With a rapidly growing community of over 120,000 developers, Modular claims that it has gauged demand from thousands of prominent enterprises that are excited to deploy its infrastructure.
“We have been able to achieve tremendous momentum in only 20 months,” said Davis, Modular co-founder and President. “The financing will allow us to accelerate our momentum even more, scaling to meet the incredible demand we have seen since our launch,” he added, talking about the recent funding that it raised.
Lattner acknowledged that while Modular faces competition, a lot of companies are offering point solutions that fail to resolve the challenges across the AI infrastructure stack for developers and enterprises. Besides NVIDIA, some of its competitors include Cerebras and Rain among others.
“There is no solution in the market that unifies the frameworks and compute architectures, and supports all their weird and wonderful features with really minimal migration pain,” said Lattner, stating the USP of the company.
Further, he said that while others allege that they are fast, deeper dive forces one to change application or model-specific codes, and they don’t scale across different hardware types either.
Lattner also said that Modular’s technologies are designed to complement NVIDIA’s existing AI infrastructures and that the chip giant is an important partner in this endeavour. The overarching mission is to facilitate broader adoption of hardware among AI developers by unifying technology stacks, simplifying complexities, and making the process more accessible, he said.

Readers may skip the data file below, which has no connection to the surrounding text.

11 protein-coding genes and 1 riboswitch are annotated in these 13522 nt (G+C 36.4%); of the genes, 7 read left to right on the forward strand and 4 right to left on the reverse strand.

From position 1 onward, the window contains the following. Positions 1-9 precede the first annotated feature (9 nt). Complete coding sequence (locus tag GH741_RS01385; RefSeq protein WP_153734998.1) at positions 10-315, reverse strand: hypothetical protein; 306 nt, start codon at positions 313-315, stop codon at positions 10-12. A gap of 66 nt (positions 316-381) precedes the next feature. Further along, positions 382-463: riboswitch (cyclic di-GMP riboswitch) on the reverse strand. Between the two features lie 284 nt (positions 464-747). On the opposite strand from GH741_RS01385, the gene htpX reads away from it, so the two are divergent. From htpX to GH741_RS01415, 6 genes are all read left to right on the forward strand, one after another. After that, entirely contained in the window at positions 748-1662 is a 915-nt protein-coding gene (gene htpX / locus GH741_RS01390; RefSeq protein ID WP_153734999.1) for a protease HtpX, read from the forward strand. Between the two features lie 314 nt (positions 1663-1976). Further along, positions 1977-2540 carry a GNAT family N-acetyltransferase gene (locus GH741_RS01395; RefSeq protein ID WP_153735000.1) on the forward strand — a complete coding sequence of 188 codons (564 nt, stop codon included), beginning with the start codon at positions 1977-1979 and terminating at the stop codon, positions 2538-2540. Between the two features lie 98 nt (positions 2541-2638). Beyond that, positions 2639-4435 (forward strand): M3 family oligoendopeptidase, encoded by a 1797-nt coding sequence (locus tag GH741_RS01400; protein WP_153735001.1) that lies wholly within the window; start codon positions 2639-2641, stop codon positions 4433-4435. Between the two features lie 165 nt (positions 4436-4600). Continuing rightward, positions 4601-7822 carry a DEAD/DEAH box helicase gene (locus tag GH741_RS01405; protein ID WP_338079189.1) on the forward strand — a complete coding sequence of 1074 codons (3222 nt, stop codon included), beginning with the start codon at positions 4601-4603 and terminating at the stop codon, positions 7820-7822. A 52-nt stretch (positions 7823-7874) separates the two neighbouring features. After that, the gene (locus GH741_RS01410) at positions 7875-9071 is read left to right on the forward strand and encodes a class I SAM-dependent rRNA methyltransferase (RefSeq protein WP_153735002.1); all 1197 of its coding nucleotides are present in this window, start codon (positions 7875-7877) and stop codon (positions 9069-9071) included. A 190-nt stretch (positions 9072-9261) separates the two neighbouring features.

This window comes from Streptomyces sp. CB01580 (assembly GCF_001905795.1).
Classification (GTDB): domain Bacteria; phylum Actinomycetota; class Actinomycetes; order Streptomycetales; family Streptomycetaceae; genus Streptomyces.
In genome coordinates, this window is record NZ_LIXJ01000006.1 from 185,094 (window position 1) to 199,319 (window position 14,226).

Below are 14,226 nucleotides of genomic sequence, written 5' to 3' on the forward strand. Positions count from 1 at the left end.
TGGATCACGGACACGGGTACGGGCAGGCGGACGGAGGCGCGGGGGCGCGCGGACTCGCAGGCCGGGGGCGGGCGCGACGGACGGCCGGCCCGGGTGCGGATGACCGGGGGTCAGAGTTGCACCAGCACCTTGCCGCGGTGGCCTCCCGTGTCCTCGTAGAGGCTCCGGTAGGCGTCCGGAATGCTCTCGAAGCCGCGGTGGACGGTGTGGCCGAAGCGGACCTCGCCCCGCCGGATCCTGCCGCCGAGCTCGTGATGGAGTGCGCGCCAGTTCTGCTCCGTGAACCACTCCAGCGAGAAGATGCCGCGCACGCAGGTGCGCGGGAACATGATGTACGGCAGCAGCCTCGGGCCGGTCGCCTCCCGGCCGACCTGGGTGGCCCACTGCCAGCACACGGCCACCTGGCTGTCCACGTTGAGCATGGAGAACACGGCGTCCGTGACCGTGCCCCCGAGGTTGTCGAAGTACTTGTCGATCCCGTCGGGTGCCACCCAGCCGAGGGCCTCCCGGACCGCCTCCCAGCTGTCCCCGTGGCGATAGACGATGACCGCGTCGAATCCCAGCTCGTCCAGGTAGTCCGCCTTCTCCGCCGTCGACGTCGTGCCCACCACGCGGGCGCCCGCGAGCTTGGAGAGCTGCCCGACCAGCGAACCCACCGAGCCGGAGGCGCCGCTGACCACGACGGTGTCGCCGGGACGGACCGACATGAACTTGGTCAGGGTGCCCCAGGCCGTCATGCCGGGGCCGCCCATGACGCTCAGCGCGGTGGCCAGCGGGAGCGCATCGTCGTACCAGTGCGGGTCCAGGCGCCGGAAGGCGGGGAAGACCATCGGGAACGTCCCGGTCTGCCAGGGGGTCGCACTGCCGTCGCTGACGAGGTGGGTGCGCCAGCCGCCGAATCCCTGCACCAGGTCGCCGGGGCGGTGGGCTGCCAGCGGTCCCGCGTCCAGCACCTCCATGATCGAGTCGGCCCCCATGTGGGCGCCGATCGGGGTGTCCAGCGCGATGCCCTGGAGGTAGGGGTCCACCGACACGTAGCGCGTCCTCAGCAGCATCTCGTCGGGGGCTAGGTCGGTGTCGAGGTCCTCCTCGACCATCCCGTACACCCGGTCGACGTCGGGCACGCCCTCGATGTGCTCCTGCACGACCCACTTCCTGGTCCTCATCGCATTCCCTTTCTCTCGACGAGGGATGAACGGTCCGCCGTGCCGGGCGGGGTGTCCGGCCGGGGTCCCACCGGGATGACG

Simply put, Modular’s strategy hinges on its holistic approach, which seeks to unify frameworks and compute architectures with minimal migration challenges. Unlike some competitors, Modular’s solutions aim to address end-to-end challenges, fostering accessibility, innovation, and ethical considerations in AI technology.
NVIDIA vs the World
Modular is not alone, there are several other startups challenging Nvidia’s dominance in GPU manufacturing and the associated software that binds users to its chips. Notable companies in this competition include d-Matrix, Rain Neuromorphics, and Tiny Corp. The collective aim is to transform the AI chip landscape by providing alternatives to NVIDIA’s products, which can be expensive for training and running machine-learning models. These startups are focusing on designing chips and software that they claim offer improved efficiency compared to Nvidia’s GPUs.
Rain Neuromorphics, now known as Rain AI, is addressing the high costs of training and running machine-learning models on conventional GPUs. Their approach combines memory and processing, similar to human synapses, resulting in cooler and energy-efficient operation compared to Nvidia’s GPUs, which require continuous cooling and drive up electricity costs.
Tiny Corp, founded by George Hotz, the former CEO of Comma AI, focuses on open-source deep-learning tools named tinygrad. These tools aim to accelerate the training and running of machine-learning models.
However, NVIDIA stands apart and according to Databricks CEO Naveen Rao, has separated itself from competitors. Despite the challenges and past bankruptcies of startups attempting to compete with Nvidia, these companies are betting on the transformative potential of AI to gain traction in the competitive AI chip sector.